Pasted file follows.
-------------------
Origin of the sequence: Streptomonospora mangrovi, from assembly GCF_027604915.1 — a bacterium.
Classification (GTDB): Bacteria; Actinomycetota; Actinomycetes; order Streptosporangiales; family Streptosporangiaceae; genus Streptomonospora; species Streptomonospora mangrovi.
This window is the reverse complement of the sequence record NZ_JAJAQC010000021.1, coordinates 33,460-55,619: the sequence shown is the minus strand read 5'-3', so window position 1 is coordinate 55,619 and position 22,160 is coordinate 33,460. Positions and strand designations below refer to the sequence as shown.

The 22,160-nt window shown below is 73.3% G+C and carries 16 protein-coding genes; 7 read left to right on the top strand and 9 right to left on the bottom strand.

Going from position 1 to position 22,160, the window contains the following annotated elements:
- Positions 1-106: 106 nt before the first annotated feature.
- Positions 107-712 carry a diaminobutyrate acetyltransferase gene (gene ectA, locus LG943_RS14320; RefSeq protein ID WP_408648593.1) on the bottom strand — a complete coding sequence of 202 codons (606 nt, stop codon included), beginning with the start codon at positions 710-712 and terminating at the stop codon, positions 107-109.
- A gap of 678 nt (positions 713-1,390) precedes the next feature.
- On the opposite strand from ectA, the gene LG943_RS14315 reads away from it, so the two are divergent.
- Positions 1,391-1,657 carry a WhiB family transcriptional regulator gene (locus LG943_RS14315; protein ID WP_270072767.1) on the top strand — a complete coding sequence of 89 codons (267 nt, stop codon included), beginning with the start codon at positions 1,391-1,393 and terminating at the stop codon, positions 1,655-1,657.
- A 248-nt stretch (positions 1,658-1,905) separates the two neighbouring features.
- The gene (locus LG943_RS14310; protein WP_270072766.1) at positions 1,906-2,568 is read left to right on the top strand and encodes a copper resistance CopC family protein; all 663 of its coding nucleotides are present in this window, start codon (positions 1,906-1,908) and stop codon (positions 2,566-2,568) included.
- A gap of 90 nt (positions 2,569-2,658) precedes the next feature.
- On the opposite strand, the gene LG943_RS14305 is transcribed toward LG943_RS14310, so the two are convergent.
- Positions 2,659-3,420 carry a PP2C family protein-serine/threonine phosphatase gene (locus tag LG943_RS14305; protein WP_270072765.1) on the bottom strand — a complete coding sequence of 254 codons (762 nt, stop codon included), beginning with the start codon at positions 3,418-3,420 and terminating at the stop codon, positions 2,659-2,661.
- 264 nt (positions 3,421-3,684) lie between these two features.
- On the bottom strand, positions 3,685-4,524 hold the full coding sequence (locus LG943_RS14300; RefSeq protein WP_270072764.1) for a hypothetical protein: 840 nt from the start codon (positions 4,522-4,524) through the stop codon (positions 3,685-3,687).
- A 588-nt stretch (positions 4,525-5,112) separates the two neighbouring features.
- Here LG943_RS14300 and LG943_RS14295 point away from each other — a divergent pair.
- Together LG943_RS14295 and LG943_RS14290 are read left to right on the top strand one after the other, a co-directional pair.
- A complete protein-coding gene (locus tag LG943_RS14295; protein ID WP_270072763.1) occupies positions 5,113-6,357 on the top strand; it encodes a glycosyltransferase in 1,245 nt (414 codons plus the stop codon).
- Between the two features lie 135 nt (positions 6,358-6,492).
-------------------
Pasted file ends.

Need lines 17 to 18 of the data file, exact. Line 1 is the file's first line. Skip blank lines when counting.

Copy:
- On the bottom strand, positions 3,685-4,524 hold the full coding sequence (locus LG943_RS14300; RefSeq protein WP_270072764.1) for a hypothetical protein: 840 nt from the start codon (positions 4,522-4,524) through the stop codon (positions 3,685-3,687).
- A 588-nt stretch (positions 4,525-5,112) separates the two neighbouring features.